Posted by Martijn Grooten on Feb 9, 2018
At VB2015 in Prague, Juan Andrés Guerro-Saade, then of Kaspersky Lab, presented an important paper on the transformation of security researchers into intelligence brokers and how this changes the ethics concerning security research.
The debate on how security companies in general and anti-virus products in particular should treat malware written for 'good' purposes has long focused on detection. However, removing detection from such such malware isn't particularly practical, nor is it something that any of the parties involved would actually be interested in.
Far more interesting and relevant is the question security researchers and companies ask themselves when writing blog posts, research papers, conference talks and intelligence feeds: is publication of my analysis actually in the public interest?
Indeed, not all threat research that is performed is made public, and ethical concerns are one reason why some research remains unpublished. There still appears to be a bit of a taboo around the subject though: in 2014, Ronald Prins, then of Fox-IT, was widely criticised when he gave as a reason why his company hadn't published anything about the Regin malware "we didn't want to interfere with NSA/GCHQ operations".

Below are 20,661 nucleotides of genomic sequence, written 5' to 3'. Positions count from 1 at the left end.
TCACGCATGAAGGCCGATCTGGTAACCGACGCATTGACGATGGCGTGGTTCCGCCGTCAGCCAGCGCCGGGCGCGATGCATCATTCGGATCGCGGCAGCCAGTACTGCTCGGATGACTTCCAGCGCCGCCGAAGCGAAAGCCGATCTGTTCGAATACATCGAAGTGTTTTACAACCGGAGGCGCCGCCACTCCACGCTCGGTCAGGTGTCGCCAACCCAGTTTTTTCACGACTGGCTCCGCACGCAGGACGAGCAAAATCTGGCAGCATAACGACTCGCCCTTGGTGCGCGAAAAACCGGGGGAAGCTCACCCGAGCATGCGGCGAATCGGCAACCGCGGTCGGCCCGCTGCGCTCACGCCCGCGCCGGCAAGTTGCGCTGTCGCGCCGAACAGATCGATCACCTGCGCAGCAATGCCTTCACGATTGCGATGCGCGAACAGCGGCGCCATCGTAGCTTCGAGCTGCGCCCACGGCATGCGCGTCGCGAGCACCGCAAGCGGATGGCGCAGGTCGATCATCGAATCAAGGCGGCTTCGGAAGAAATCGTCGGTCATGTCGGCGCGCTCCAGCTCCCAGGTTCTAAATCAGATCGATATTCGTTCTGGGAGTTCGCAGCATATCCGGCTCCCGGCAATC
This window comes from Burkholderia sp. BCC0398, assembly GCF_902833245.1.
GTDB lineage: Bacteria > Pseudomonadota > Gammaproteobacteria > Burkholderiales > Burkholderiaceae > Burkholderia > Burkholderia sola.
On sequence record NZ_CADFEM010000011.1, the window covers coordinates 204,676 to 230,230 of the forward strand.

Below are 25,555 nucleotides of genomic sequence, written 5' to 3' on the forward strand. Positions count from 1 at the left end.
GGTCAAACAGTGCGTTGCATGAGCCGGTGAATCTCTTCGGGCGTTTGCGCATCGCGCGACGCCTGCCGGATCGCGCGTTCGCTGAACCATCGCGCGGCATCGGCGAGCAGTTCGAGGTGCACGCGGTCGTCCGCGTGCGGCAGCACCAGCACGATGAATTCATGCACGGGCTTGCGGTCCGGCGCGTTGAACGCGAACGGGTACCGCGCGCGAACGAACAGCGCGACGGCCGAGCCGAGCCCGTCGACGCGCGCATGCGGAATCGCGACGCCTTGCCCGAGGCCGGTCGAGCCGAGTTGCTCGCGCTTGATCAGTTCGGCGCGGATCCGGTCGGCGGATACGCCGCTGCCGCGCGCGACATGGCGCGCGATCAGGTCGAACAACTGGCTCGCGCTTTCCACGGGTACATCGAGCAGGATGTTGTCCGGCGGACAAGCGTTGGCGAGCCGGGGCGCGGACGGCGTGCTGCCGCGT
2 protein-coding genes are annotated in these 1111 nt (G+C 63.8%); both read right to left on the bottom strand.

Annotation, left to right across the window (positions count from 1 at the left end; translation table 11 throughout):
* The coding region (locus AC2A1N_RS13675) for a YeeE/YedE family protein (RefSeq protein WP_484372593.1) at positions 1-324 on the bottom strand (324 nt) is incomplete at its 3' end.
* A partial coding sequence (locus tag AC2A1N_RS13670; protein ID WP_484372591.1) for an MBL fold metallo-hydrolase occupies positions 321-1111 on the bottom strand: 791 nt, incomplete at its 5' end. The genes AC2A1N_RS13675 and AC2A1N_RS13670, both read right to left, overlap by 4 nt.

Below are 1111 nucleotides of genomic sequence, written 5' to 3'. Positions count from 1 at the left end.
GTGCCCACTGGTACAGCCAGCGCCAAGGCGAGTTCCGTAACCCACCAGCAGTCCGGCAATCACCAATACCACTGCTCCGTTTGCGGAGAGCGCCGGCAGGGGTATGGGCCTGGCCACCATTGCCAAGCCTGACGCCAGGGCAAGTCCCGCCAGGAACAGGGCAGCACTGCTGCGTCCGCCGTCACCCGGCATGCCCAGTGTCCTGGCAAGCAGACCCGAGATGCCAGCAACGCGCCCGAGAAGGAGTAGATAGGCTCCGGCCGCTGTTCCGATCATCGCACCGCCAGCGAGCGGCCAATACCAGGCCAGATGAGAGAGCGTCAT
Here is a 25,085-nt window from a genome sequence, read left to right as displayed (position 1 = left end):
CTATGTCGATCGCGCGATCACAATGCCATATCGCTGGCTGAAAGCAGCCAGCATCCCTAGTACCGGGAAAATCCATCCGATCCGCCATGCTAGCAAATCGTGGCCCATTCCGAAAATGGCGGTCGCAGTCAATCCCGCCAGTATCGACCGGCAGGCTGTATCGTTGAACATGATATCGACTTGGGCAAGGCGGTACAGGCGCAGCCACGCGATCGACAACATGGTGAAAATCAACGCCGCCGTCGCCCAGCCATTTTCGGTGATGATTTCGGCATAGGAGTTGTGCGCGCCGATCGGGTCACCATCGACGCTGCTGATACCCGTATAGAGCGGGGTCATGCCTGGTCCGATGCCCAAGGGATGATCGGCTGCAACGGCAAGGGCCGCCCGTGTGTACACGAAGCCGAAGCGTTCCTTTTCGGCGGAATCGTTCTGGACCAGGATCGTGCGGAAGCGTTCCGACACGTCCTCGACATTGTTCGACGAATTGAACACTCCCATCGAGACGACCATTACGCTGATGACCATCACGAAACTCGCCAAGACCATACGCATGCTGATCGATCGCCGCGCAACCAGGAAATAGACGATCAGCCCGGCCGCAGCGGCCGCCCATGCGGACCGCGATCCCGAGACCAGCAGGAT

But as the use of malware by governments and law enforcement agencies continues to increase, and certainly isn't restricted to undemocratic regimes targeting innocent victims, I think we really should have a debate on whether publishing research is always a good thing to do.
This is why I was very pleased to read a long blog post on the subject by security researcher Collin Anderson. In it, he uses many real examples and draws on his own experience to ask a number of important questions, such as: "Can we confidently determine the intent of a campaign?" and "Can remedial action be taken aside of publication?".
In the decade that I have been working in the security industry, I have found my own views on the subject shift from believing that all malware is equal to being more open to the suggestion that some malware may be more equal than others. At the same time, I still find the idea of total transparency, as advocated by some researchers, to have some appeal.
I thus encourage everyone to read Collin's blog post and Juan Andrés's paper; you can also find the video of his presentation below. This is also a subject on which we very much welcome submissions for VB2018!